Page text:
“This is our first year as a team,” said Luke, who was teammates with Sam Bell before he moved off-Island. “I’ve been friends with Tim my whole life.”

“I’ve done the team competition twice,” said Tim, who’s been fishing for 31 of his 35 years. “The first time I was on a team with Julian [Pepper], and we won. Then I took an eight-year hiatus, and this year with Luke we won again.”

Tim spent most of the Derby at his job working for John Keene. “I work a lot. I can only fish on weekends,” said Tim. 

Though he had caught fish in the first four weeks, Tim caught all his prizewinning fish within 24 hours on the Monday and Tuesday of the last week of the Derby. He landed an 11.27-pound albacore and a second-place daily 12.19-pound bluefish on Monday. He took Tuesday off from work, woke up early, and headed to Edgartown Harbor to live-line squid. Around 7:30 am, Tim’s line peeled, and he soon reeled in an 8.36-pound bonito.

That bonito moved Tim into first place (31.82 pounds) in the shore triple crown competition and second place on the shore bonito leaderboard. “Being with friends is what the Derby is all about,” said Tim. “The best day of my Derby was when I caught my bonito. I was with Luke.”

“I put it in the net,” said Luke, who finished in third place (30.57) in the shore triple crown, behind Tim, and Ben Ciciora (30.76) in second place. 

Luke works at his family’s Brewer Landscapes. He’s got a lot of fall cleanups ahead of him in the next few weeks. His new focus is saving money for his wedding, next Sept 1. Of course, the honeymoon will be after the Derby.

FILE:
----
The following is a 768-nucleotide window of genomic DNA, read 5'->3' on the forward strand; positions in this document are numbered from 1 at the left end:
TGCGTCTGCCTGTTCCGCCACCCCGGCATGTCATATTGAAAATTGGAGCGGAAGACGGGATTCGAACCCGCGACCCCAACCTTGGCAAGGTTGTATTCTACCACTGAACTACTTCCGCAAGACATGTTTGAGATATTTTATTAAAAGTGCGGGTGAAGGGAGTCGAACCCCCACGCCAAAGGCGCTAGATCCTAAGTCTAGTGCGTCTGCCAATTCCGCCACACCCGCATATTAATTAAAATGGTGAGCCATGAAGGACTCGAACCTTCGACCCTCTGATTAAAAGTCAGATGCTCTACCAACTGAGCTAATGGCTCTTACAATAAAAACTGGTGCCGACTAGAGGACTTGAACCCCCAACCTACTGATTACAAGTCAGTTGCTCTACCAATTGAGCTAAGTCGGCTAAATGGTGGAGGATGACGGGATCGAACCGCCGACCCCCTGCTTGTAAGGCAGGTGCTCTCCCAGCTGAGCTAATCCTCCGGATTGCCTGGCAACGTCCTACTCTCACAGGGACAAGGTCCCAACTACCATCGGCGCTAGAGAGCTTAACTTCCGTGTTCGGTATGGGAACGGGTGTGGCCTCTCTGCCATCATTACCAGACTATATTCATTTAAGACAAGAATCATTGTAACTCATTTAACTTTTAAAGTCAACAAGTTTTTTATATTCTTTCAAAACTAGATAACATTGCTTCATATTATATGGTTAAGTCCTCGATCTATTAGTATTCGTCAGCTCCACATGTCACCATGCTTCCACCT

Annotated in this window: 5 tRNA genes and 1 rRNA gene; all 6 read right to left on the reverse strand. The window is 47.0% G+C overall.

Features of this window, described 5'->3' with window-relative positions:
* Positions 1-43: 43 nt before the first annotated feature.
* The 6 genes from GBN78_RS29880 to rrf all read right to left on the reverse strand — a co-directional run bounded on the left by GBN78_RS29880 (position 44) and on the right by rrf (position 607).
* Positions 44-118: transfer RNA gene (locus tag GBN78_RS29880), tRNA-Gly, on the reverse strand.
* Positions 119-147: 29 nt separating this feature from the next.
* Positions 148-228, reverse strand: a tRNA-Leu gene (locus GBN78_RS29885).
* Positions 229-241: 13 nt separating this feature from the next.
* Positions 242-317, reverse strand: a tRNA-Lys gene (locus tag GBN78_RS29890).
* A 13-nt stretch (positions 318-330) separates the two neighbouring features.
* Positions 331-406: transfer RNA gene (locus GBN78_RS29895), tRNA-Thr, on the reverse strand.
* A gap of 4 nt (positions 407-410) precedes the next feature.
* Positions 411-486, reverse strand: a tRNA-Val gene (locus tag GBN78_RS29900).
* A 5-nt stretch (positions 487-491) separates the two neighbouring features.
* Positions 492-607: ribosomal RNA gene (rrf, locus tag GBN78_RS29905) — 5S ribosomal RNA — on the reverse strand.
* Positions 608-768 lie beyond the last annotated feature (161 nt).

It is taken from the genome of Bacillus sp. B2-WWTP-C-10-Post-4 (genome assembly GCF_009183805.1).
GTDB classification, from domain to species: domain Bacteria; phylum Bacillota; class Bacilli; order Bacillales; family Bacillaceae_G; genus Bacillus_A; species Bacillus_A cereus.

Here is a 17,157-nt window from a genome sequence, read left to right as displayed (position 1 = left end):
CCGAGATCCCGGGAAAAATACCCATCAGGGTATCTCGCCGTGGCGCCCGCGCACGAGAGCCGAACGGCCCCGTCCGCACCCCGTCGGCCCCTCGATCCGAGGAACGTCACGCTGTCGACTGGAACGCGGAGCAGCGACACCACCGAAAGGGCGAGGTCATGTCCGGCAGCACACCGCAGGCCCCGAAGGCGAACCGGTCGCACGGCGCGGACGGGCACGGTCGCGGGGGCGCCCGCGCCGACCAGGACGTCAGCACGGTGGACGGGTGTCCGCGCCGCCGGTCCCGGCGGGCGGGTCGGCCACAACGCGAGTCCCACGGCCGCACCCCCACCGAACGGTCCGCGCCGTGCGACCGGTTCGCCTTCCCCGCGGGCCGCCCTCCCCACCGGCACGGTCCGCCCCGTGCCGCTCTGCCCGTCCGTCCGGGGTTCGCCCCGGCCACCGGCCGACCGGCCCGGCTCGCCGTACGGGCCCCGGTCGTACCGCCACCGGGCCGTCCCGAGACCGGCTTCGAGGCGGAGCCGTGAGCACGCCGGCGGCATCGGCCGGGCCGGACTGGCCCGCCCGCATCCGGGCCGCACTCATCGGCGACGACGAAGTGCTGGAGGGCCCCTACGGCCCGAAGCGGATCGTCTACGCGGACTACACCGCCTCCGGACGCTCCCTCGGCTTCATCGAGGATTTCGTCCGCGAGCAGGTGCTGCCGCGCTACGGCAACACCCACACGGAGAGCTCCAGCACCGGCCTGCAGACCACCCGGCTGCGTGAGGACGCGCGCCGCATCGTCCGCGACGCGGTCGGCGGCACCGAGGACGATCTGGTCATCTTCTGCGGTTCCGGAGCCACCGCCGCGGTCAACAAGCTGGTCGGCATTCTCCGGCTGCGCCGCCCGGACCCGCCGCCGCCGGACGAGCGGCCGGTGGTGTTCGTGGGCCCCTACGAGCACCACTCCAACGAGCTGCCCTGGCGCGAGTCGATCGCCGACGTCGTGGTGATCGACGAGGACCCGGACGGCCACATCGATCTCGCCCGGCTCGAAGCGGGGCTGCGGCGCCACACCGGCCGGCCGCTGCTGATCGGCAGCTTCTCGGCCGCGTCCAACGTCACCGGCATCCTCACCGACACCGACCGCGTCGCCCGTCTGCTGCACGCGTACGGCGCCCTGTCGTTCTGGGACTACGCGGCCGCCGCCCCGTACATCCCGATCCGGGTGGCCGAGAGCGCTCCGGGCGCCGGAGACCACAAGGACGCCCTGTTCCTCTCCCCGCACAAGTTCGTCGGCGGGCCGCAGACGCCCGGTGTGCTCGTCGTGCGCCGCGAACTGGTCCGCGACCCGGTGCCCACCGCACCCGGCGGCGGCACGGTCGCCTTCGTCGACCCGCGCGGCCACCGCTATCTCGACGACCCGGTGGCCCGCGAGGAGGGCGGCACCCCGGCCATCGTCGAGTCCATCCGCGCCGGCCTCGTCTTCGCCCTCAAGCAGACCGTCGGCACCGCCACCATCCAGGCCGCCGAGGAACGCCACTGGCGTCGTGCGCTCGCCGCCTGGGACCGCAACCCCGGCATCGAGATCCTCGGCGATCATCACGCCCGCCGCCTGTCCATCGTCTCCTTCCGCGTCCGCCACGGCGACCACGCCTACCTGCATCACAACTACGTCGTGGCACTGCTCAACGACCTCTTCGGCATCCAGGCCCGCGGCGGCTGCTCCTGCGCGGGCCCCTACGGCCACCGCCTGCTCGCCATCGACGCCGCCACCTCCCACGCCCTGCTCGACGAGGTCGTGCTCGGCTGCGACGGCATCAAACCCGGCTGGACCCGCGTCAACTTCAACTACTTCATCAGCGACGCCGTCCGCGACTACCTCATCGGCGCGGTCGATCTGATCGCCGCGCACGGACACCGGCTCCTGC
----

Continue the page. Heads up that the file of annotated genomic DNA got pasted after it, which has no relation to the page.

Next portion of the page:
With Derby headquarters emptied and boarded up until next year, I asked a few Derby notables what they would be doing now. Mike Cassidy, Derby weighmaster and Hall of Famer, was leaving on the 6 am ferry on Monday to “go to Boston to work at the Head of the Charles Regatta. It’s my seventh year,” said Mike.

Oliver Valdes, a full-time Trustees of Reservations employee on Chappaquiddick, was also looking forward to “getting back to my bonsai plants,” said Oliver. “And I’ll keep fishing in October Fish.”

Derby volunteer extraordinaire Robyn Joubert is one of my favorite people to visit with at Derby headquarters. Robyn’s been volunteering for the Derby for almost 30 years. Sometimes you’ll see her grandson Nathan there with her. “Now that the Derby’s over, I’m going to hang out with my grandson. He is everything,” said Robyn. 

I hugged my friend Paula Sullivan goodbye at a Derby afterparty Sunday night. Paula, who now lives in Harwich, has been on the Derby Committee for 19 years. She is the first female weighmaster in the history of the Derby. She’s the real “reel” deal on the beach!

Paula is heading home “to mow my lawn for the first time in five weeks, clean out my veggie garden, and rake leaves. I’m also looking forward to getting back to the food pantry,” said Paula, who volunteers three days a week at the Family Pantry of Cape Cod. 

You can read more about Paula in the current Vineyard Visitor. She’s on the front cover, if you pick up a printed version, or you can read her story here:

I’m grateful for every Derby moment with friends and fish. I’m also grateful there are still plenty of fish in our Island waters, and that Larry’s Tackle Shop is hosting October Fish. Next week we’ll talk about October Fish, and I hope to be able to share with you that my name is on the leaderboard. Until then, you can follow October Fish here:

I hope to see you on the beach.